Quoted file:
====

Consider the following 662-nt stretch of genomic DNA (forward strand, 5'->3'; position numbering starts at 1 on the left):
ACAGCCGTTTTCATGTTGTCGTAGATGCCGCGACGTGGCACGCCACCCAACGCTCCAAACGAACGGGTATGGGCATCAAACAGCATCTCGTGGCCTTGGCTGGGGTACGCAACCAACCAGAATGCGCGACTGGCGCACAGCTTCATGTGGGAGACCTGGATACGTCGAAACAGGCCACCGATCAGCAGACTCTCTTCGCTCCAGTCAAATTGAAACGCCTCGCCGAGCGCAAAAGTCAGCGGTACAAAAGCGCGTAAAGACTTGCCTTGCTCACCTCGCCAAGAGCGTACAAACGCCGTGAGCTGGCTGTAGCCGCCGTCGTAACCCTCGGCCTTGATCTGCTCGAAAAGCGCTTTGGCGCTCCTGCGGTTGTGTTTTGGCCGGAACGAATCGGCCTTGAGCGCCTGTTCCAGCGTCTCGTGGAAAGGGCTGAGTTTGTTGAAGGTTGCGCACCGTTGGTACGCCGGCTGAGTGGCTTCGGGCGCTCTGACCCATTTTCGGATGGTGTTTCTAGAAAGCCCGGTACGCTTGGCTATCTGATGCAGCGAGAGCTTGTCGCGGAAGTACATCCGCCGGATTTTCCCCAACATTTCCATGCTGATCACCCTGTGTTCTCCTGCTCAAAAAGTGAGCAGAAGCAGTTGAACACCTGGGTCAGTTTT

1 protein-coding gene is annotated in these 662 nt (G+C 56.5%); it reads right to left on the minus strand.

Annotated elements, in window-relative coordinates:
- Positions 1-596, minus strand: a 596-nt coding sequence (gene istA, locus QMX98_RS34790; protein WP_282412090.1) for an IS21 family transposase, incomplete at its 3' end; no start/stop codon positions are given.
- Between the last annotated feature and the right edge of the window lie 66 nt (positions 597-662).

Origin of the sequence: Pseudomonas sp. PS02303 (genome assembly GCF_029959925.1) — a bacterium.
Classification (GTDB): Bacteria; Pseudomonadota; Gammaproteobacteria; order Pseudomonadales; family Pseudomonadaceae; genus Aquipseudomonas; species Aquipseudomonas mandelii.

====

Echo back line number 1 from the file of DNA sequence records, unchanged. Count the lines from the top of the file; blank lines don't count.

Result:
Consider the following 662-nt stretch of genomic DNA (forward strand, 5'->3'; position numbering starts at 1 on the left):